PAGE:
Her needs and wants have become my needs and wants. I live for her. I want her to be happy and as long as she’s happy, so am I. That’s how it should be! Before she was born, I would hop in the shower whenever I wanted, once a day, and take my time. Now, I either 1) Wait until she’s napping, 2) Wait until Ken gets home from work, or 3) Don’t shower that day. It’s simple. I would do anything for her, even if that means I go without.

She’s my world. And I would never go back to who I was before. Who I am now is who God meant for me to be, and I know how blessed I am.

The First Week Home After Delivery

The First Week Home After Delivery

So Maddie was born on February 18th and we were able to go home with her on February 20th. I was very grateful to get home and get back to what would be our new “normal”. I had never been admitted to the hospital before (aside from when I was born myself) and I was happy to get out of there. It was finally time for me to begin my dream of being a stay-at-home mom. What I didn’t really expect was how I would feel right out of the hospital. Here are things I learned the first week home with Maddie.

  1. Take advantage of any leave that your significant other receives from their work. My husband works Tuesday through Saturday from 4am until around 1pm. He joked with me that I needed to go into labor on a Thursday because he would be allowed only 3 days of leave for the birth of the baby, and then he would also have his normal Sunday and Monday off. Weirdly enough, that was exactly what happened. When we first got home, the FIRST thing I wanted to do was shower. I hadn’t showered in three days and I felt gross. So that was the first thing I did when I got home. Having him home those first few days was huge for me. I had a natural child birth, and I was in a good amount of pain once we got home. It didn’t help that I couldn’t drive for a certain amount of time after delivery as well, so I also had to rely on him to drive me anywhere I wanted to go. I was very grateful to have him there to help me whenever I needed it.
  2. You will probably feel like you’ve been hit by a truck, and possibly look like you’ve been hit by a truck. I had SEVERAL people tell me that I looked really pale right after having Maddie. The picture in this post is from day 6 after Maddie was born and I looked bad. My family doctor told me that I looked pale and wanted to make sure I was taking vitamins because I was losing a lot of blood (Which is normal, it’s just your uterus going back down to its normal size. This usually takes about 6 weeks.) but it was making me weaker and pale. Eating more protein and continuing to take my prenatal vitamins helped a lot with this. But unless you’re famous, don’t expect to look amazing after coming home.
  3. If you’re breastfeeding, you will feel exhausted and inadequate at times. The first week or so, baby’s stomach is the size of a cherry. But obviously it grows pretty quick and at times, I felt like I was starving Maddie because I would feel like I JUST fed her and suddenly she would be screaming to eat again. This is pretty normal too. I knew I had the milk supply, but I felt like the worst mom in the world when she would cry, especially when she would cluster feed and I had nothing to help her. Cluster feeding is when the baby will seriously want to eat pretty much all the time. Several times in an hour isn’t unheard of, but it’s exhausting. Once my milk came in completely and I could start pumping, it got a little easier. But even now, with her going on 10 months old, there are times that I feel like I’m not giving her enough. One indicator that you ARE doing enough is your baby’s diapers. As long as they are peeing and pooping a lot through the day, your baby is getting fed plenty and you have nothing to worry about.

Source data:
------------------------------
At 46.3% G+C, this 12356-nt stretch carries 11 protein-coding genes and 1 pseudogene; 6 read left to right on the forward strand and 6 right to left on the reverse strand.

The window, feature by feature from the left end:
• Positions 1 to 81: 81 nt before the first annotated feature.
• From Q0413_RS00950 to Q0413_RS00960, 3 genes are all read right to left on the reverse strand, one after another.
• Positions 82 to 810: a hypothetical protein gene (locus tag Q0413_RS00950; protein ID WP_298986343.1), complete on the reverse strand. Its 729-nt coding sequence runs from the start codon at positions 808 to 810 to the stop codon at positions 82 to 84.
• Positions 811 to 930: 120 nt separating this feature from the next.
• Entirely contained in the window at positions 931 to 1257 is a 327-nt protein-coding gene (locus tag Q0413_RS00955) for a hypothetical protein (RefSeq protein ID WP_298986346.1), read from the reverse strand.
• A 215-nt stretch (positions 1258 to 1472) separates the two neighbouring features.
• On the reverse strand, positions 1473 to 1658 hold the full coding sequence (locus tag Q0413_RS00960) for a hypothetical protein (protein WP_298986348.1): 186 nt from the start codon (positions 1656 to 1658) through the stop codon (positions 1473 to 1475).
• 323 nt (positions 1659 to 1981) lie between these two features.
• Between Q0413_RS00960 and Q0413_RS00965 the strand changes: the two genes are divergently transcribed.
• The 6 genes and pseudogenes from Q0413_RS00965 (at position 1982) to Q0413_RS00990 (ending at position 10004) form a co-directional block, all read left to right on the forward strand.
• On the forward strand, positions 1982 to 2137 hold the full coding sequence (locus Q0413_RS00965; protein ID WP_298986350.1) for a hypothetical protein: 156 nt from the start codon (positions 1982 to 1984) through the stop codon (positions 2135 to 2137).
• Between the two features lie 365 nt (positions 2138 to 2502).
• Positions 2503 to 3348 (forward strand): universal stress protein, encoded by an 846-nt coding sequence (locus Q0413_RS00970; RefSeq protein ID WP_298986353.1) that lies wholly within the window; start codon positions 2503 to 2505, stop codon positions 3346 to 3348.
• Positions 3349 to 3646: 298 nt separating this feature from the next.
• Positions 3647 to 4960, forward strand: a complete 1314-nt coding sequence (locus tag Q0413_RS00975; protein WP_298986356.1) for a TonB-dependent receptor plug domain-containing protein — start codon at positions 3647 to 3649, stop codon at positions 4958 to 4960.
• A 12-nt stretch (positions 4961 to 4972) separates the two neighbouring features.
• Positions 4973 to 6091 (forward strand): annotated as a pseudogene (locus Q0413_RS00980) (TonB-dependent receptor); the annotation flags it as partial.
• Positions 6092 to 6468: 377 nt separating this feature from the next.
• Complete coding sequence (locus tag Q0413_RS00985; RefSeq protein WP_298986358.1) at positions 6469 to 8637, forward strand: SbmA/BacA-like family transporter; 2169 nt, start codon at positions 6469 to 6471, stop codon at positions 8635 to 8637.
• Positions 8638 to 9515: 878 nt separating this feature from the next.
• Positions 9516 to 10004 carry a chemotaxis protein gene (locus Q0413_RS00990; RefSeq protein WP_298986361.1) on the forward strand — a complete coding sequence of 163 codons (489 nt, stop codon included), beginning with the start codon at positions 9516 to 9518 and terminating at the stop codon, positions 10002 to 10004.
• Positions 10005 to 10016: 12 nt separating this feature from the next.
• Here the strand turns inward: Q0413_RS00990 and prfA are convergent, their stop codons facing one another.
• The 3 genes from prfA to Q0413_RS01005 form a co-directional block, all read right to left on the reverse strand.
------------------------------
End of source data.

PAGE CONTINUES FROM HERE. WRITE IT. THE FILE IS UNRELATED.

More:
4. You will more than likely feel completely overwhelmed most of that week. A lot of that comes from sleep deprivation, at least for me it did. I wanted to be the best mom in the world and I felt like I failed quite a bit that first week. But just remember, you’re learning just as much as your baby is learning. You’re learning your baby’s cues, what certain cries mean, what they like and what they don’t. Your baby is learning how to exist in general. Very overwhelming for both of you. It is okay to feel overwhelmed. But if you are really having a rough time, call someone and ask for help. Never be ashamed to ask for help. The best moms sometimes need help and advice from others.
  5. You will learn how to do regular, every day tasks as quickly as possible. I realized that if I wanted a shower while Ken was at work, I had to make sure I had the baby monitor, that Maddie was asleep and that she was safe. Then I would make a mad dash to the shower and finish in record time, usually just around the time Maddie would be waking up. One day, I was having people come over to visit and Ken wasn’t home yet, so I had to tidy up the house as much as I could by myself. So, I had purchase a Baby Carrier (the one I got is here: Infantino Advanced Convertible Carrier), I put Maddie in it and got some cleaning done. It wasn’t exactly easy, but it worked out and she slept the whole time.
  6. As silly as it sounds, I learned that I had never loved anything or anyone as much as I loved my little girl. People say that as soon as they see their baby, that it was love at first sight. That might not happen for everyone, but it did for me. I couldn’t believe that God had blessed me so much with such a beautiful little girl and my heart overflowed with joy and love at the sight of Maddie. I never knew I could love someone or something as much as I love that little girl. And as hard as the first week home was, and believe me it was rough, I would do it all over again for her. I would relive all the craziness, the sleepless nights, the hysterical crying from hormone changes and lack of sleep, feeling like a milk machine, and just being dependent on people, just to relive bringing my baby into the world. There truly is nothing like it.

Did I miss something? What is something you learned when you brought your baby home from the hospital? I would love to hear some of your comments!!